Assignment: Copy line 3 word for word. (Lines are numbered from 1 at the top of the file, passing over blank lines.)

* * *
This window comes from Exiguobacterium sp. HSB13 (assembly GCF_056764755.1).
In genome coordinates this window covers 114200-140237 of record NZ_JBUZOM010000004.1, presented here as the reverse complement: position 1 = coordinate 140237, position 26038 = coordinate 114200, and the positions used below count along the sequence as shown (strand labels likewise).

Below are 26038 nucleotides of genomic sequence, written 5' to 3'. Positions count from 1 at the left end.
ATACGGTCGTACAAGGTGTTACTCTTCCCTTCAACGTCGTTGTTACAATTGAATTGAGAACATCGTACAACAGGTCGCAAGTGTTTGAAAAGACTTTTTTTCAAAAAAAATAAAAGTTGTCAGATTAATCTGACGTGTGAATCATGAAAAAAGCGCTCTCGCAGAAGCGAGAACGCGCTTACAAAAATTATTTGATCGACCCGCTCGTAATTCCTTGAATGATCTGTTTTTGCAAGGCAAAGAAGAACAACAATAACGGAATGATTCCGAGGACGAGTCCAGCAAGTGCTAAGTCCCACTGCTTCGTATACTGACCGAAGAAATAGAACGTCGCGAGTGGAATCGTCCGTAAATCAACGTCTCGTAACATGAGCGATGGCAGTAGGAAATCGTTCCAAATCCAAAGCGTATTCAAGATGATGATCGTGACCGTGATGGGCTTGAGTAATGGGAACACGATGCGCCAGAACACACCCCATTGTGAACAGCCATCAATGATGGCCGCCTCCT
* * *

Below are 26038 nucleotides of genomic sequence, written 5' to 3'. Positions count from 1 at the left end.